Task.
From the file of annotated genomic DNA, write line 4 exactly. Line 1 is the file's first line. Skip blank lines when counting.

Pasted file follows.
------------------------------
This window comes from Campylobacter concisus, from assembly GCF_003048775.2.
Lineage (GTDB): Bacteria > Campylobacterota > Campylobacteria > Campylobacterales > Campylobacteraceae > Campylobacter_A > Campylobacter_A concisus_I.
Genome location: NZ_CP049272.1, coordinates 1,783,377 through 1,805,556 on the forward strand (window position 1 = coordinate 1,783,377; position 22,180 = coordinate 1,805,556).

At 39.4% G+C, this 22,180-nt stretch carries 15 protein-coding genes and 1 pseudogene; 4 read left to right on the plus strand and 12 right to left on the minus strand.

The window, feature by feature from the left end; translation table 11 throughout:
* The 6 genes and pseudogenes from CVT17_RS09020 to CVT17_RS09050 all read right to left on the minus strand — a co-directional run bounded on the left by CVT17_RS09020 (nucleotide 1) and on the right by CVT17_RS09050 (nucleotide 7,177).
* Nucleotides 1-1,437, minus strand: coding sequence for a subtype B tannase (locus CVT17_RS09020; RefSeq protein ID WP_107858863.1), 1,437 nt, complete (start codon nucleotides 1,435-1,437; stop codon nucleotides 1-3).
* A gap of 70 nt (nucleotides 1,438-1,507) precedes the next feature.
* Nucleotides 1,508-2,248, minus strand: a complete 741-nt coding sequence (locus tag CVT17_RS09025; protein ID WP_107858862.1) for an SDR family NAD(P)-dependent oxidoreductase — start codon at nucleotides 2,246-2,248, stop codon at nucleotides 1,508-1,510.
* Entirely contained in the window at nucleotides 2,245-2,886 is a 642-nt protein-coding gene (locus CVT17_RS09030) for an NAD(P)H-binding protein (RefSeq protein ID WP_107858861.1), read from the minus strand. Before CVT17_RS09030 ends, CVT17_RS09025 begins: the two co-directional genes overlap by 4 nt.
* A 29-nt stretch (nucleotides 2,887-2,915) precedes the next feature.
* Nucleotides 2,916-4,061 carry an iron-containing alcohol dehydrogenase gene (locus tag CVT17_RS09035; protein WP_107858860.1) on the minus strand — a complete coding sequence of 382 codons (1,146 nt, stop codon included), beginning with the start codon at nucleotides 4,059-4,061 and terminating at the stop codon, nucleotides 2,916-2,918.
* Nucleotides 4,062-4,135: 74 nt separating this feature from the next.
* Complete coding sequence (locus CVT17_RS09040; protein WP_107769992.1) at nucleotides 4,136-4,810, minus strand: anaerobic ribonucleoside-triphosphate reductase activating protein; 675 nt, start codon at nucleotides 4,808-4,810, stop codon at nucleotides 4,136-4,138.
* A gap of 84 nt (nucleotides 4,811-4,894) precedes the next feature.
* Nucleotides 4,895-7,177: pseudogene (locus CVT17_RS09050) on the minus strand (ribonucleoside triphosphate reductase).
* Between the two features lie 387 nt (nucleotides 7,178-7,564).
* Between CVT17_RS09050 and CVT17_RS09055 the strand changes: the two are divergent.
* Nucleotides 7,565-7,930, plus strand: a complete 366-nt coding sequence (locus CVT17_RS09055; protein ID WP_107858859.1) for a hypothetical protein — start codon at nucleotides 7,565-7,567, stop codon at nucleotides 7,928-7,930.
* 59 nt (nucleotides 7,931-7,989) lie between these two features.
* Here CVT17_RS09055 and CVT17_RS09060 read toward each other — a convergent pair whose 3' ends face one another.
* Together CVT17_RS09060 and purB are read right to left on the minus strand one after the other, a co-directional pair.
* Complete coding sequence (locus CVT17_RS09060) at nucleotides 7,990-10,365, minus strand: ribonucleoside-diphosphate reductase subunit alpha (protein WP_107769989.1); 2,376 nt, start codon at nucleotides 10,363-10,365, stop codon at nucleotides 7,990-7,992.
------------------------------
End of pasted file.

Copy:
At 39.4% G+C, this 22,180-nt stretch carries 15 protein-coding genes and 1 pseudogene; 4 read left to right on the plus strand and 12 right to left on the minus strand.